LabJack T4

USB or Ethernet low cost multifunction DAQ device with up to 12 analog inputs or 16 digital I/O, 2 analog outputs (10-bit), and multiple digital counters/timers. Connect voltage or current inputs to record analog sensor measurements.

The T4 is an excellent choice for engineering students, hobbyists getting starting with data acquisition fundamentals as well as established engineering applications on a tight budget that require an industrial strength platform, comprehensive datasheets along with a proven track record of performance. 

Free GUI configuration and logging applications. 

LabJack T4 Hardware is featured in a video based DAQ Tutorial Course on TechExploration.com

Consider the LabJack T7 for applications needing 16+ bit AINs or the T7-Pro for applications requiring WiFi, a real time clock (RTC), or an auxiliary 24-bit low-speed ADC. For isolated, simultaneous or high speed, 24-bit measurements, consider the LabJack T8. 

Datasheet & Support

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Model
Regular price Sale price $245

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  • Description
  • Specs
  • Support
  • Faqs
Description
  • Description
  • Specs
  • Support
  • Faqs

Multifunction DAQ with Ethernet and USB

Choose the T4 for low cost Ethernet connectivity and the same software API as our flagship T7 device. The T4 has 4 dedicated high voltage (±10V, 12-bit resolution) as well as up to 8 configurable low voltage analog inputs (0-2.5V, 12-bit resolution). The T4 also has numerous built-in firmware features to help users accomplish most data acquisition needs.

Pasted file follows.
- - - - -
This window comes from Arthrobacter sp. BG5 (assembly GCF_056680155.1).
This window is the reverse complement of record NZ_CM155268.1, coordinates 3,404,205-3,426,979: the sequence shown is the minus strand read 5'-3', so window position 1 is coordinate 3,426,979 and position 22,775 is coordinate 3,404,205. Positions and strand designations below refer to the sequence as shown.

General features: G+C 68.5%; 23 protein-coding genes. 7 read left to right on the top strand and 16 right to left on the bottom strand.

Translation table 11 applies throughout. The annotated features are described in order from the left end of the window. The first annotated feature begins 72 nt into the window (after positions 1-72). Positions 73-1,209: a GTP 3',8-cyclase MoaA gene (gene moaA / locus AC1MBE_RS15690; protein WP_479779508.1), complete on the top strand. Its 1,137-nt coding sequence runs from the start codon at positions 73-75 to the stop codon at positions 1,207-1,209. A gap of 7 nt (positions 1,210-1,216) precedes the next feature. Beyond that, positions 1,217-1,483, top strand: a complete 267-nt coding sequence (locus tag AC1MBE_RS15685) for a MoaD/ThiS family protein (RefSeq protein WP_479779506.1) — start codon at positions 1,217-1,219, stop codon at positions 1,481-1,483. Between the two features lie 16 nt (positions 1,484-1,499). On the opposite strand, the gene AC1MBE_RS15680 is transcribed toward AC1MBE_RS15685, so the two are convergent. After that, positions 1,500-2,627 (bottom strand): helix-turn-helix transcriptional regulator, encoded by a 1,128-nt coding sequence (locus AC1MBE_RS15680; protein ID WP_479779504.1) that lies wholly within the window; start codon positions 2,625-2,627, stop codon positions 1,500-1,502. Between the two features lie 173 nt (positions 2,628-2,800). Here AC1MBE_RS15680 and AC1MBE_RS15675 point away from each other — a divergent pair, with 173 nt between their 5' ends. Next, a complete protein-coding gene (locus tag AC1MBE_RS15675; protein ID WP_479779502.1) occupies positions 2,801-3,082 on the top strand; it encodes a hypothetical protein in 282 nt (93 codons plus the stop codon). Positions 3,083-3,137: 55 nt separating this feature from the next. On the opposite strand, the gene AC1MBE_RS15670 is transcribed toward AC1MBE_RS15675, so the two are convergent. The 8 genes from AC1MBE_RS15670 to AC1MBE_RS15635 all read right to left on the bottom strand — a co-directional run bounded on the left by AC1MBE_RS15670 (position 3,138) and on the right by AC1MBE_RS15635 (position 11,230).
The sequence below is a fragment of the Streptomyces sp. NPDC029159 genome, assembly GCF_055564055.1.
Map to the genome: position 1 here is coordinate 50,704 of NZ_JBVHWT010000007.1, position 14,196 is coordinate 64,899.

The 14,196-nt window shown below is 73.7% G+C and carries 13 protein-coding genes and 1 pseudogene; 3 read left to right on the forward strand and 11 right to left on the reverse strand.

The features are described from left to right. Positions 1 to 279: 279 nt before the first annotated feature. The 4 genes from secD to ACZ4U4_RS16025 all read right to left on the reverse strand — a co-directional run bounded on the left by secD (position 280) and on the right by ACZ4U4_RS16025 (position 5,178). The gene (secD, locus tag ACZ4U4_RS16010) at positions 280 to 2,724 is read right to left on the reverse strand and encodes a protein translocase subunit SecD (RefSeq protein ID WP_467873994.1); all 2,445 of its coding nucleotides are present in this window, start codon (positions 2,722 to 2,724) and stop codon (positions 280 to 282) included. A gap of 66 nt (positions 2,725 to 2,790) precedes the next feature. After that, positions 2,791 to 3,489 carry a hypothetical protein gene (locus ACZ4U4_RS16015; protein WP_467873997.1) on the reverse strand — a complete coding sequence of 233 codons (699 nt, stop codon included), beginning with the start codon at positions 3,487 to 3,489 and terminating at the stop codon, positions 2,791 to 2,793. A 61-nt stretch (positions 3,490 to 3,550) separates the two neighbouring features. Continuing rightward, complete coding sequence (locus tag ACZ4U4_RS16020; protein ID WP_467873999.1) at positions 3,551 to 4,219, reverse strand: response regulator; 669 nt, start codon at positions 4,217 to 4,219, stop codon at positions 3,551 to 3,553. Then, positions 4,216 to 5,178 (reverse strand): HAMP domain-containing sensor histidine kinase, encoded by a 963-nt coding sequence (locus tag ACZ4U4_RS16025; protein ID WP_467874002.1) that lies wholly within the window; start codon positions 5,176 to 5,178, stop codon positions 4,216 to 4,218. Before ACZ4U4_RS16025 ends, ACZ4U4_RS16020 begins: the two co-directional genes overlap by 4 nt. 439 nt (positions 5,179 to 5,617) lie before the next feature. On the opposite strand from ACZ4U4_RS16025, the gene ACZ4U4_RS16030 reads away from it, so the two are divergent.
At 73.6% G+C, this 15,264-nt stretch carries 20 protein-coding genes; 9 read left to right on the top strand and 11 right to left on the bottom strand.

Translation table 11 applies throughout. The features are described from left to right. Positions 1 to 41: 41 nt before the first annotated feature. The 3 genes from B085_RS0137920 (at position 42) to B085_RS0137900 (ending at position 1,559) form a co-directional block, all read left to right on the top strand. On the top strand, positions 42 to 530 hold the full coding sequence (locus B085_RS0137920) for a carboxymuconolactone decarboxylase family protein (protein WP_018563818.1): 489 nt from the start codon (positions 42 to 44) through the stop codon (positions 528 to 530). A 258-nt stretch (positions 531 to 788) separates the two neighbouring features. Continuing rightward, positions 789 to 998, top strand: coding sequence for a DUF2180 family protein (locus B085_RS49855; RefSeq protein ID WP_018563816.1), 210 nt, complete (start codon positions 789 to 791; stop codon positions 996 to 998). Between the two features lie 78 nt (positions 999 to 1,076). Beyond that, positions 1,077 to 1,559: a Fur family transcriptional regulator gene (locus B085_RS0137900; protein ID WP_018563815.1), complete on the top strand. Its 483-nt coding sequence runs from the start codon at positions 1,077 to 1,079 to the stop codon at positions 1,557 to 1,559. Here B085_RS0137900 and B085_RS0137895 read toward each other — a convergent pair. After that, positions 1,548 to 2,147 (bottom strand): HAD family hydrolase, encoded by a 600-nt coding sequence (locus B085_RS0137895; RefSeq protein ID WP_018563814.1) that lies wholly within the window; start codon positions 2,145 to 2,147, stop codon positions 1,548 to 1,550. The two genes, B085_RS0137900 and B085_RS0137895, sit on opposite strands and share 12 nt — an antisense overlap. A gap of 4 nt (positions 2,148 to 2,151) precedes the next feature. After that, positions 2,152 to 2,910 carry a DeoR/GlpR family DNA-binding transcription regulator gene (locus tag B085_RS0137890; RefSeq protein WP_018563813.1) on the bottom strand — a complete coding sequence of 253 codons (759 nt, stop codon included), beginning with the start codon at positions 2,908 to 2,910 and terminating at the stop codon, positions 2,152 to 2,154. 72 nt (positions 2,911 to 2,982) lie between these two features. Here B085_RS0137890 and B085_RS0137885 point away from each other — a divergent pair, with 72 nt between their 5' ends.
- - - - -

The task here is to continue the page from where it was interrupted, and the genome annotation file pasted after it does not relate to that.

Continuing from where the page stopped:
The T4 is our lowest cost devices with Ethernet connectivity. They are also capable of stand-alone operation by running Lua scripts.
Multifunction DAQ with Ethernet and USB

Product Specs

T4 Hardware Overview

High Voltage Analog Inputs

  • 4 dedicated high voltage analog inputs (±10V, 12-bit resolution)
  • Configurable resolution settings

Flexible I/O:

  • 8 configurable low voltage analog inputs (0-2.5V, 12-bit resolution) that can function as digital I/O lines

Digital I/O:

  • 8 dedicated digital I/O lines (EIO4-EIO7 and CIO0-CIO3)

Analog Outputs:

  • 2 Analog Outputs (10-bit, 0-5 volts)
  • Additional analog outputs are possible via the LJTick-DAC

Optional Accessories:

Optional Accessories:

The CB15 is a simple screw terminal breakout for the DB15 connector.

The CB37 is a simple screw terminal breakout board for the DB37 connector. It only works with the U6 and T7 devices and can also be paired with the Mux80 for high channel application up to 84 AINs.

The Mux80 is an Analog Input Expansion board for the T7 and U6. Connected directly to the DB37 connector is can allow a single device to read up to 84 AINs.

 The RB12 Relay Board provides a convenient interface for the LabJack to industry standard relays to interface a LabJack with high voltages/currents. The RB12 relay board connects to the DB15 connector on the LabJack. Output or input 

The LJTick-Divider (LJTD) signal-conditioning module is designed to divide 2 single-ended higher voltage analog signals down to 0-2.5 volt signals.

The LJTick-DAC (LJTDAC) provides a pair of 14-bit analog outputs with a range of ±10 volts. Plugs into any digital I/O block, and thus up to 10 of these can be used per device to add 20 analog outputs.

The LJTick-InAmp (LJTIA) signal-conditioning module provides two instrumentation amplifiers ideal for low-level signals such as bridge circuits (e.g. strain gauges) and thermocouples. Each amplifier converts a differential input to single-ended.